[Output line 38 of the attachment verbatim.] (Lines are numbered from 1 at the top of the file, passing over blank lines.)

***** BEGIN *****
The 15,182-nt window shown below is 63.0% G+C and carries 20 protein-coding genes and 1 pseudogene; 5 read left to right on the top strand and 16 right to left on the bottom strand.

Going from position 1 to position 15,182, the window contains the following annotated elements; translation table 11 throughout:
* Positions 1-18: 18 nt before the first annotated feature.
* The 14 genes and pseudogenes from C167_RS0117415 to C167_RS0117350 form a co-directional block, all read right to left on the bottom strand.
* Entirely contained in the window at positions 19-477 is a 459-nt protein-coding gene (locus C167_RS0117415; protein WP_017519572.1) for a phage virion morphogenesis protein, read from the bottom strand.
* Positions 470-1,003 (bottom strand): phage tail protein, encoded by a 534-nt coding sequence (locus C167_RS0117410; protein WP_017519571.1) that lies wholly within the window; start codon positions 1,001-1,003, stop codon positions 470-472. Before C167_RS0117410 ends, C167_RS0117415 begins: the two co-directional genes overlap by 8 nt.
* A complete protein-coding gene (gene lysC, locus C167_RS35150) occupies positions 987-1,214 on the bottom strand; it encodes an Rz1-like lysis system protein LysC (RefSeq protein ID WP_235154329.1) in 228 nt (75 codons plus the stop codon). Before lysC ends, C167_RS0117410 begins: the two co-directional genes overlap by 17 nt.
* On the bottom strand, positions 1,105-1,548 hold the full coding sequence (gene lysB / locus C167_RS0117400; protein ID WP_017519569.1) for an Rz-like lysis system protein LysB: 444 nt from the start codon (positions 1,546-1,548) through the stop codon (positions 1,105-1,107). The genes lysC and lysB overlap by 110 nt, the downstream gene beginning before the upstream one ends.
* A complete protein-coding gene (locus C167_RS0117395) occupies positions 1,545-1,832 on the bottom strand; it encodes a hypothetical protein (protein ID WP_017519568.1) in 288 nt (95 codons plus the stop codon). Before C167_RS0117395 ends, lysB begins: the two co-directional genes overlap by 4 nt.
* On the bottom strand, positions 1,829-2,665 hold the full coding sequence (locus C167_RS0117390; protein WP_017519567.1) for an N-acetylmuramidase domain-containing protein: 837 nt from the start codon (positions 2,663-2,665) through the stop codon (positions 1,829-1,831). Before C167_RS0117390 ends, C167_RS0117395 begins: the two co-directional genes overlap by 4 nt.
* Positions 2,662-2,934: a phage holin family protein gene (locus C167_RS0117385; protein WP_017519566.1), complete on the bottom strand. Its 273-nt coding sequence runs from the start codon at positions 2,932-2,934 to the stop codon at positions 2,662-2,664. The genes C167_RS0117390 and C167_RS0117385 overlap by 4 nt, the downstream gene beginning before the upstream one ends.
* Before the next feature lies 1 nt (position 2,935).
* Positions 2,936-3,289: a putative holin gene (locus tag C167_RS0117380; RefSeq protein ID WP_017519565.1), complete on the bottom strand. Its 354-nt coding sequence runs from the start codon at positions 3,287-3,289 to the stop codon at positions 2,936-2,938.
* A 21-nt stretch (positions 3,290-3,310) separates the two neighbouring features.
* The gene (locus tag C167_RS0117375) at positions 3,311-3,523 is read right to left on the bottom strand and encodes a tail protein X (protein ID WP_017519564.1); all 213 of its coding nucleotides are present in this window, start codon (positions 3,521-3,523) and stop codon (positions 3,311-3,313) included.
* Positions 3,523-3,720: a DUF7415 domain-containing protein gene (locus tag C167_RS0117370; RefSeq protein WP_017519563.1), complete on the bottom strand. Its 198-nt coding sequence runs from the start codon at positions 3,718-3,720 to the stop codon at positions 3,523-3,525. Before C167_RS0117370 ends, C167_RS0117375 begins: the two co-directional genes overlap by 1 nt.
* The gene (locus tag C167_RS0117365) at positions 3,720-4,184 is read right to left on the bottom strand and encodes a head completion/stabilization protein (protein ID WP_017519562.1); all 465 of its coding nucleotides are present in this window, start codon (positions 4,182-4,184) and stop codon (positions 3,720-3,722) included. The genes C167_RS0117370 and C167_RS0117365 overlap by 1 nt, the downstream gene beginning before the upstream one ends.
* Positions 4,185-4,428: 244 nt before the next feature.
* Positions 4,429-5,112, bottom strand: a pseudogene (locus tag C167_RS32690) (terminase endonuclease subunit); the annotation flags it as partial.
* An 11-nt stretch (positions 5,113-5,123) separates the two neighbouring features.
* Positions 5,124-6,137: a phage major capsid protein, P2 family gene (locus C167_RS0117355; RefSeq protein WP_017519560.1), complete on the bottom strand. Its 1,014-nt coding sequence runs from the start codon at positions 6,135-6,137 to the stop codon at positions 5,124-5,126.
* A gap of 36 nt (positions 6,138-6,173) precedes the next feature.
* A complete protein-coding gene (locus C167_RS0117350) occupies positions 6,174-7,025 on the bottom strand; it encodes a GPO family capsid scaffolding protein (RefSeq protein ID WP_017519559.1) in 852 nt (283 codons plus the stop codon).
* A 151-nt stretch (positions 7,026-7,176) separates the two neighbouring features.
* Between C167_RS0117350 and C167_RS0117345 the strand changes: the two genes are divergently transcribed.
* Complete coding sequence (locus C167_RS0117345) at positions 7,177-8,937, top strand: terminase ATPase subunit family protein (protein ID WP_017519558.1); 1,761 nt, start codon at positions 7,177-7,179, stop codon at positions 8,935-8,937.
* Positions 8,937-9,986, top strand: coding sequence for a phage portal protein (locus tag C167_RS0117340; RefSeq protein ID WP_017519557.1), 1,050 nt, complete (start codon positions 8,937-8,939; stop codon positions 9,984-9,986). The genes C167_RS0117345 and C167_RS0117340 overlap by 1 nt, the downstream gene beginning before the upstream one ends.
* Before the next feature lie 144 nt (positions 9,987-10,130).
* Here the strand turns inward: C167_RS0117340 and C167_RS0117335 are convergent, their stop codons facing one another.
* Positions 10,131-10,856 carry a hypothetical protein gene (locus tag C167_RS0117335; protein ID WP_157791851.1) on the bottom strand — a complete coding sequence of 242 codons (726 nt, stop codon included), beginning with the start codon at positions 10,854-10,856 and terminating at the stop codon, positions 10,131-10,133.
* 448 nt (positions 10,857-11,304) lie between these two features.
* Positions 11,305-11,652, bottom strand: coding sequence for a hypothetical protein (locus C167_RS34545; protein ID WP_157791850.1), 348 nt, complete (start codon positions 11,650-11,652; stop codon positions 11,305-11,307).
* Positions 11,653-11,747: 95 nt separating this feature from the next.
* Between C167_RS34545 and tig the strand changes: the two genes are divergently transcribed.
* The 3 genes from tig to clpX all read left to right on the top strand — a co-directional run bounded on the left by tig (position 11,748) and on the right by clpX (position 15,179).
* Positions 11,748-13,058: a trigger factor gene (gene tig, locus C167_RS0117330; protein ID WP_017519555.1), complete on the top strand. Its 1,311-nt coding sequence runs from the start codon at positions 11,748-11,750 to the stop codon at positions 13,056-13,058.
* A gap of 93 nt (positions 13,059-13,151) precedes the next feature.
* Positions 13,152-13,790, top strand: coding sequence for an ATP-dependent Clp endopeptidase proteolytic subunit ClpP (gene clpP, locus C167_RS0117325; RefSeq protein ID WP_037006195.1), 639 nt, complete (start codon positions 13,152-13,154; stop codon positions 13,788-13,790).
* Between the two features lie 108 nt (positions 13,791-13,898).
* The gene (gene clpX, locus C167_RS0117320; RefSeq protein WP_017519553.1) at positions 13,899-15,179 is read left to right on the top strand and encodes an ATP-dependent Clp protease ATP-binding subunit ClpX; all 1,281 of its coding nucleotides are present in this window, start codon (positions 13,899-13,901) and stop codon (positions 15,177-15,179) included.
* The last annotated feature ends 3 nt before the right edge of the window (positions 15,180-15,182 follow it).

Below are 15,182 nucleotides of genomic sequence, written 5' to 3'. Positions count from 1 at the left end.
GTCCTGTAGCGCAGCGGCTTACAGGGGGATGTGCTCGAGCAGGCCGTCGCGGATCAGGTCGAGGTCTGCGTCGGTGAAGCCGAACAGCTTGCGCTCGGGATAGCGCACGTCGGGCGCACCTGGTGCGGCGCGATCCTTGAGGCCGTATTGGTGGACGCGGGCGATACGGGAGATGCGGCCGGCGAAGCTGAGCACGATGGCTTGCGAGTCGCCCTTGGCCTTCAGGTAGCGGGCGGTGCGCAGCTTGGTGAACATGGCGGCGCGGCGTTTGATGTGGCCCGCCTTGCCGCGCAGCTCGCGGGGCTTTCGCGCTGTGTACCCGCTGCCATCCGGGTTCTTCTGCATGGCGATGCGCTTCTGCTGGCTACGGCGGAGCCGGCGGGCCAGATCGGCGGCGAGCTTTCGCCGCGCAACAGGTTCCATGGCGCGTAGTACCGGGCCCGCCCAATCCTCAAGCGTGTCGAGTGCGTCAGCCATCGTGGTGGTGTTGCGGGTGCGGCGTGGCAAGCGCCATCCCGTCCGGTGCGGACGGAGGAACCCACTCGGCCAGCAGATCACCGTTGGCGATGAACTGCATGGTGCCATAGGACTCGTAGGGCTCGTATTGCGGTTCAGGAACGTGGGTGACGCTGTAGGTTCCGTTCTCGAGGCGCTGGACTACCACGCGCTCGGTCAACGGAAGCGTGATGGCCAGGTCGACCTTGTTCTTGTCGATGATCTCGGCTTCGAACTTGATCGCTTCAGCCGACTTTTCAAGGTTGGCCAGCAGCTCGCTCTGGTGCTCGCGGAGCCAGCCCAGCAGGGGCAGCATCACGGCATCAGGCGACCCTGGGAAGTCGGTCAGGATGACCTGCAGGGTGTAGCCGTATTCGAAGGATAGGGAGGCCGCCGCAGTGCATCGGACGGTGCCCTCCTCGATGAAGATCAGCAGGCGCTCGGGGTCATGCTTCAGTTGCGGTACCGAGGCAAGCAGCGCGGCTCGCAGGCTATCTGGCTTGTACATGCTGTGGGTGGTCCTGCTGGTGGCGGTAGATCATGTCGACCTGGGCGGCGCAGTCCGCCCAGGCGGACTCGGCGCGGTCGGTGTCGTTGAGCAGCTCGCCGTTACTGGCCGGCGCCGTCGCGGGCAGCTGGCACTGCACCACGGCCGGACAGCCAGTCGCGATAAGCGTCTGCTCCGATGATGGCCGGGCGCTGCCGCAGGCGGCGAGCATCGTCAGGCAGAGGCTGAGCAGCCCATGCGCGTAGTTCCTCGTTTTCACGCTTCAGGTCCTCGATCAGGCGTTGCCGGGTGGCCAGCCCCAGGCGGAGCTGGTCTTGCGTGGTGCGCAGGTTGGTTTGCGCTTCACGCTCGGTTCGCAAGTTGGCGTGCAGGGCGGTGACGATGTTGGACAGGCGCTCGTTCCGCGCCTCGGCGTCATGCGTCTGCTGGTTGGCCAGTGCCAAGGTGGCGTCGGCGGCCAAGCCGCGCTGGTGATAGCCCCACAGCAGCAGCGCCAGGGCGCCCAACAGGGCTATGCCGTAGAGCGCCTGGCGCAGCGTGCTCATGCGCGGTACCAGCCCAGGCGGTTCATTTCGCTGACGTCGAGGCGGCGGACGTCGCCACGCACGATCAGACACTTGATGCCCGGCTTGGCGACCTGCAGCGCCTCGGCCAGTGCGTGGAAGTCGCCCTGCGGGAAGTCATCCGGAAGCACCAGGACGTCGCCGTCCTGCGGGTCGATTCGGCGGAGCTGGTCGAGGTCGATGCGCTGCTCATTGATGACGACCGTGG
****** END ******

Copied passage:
* Positions 13,152-13,790, top strand: coding sequence for an ATP-dependent Clp endopeptidase proteolytic subunit ClpP (gene clpP, locus C167_RS0117325; RefSeq protein ID WP_037006195.1), 639 nt, complete (start codon positions 13,152-13,154; stop codon positions 13,788-13,790).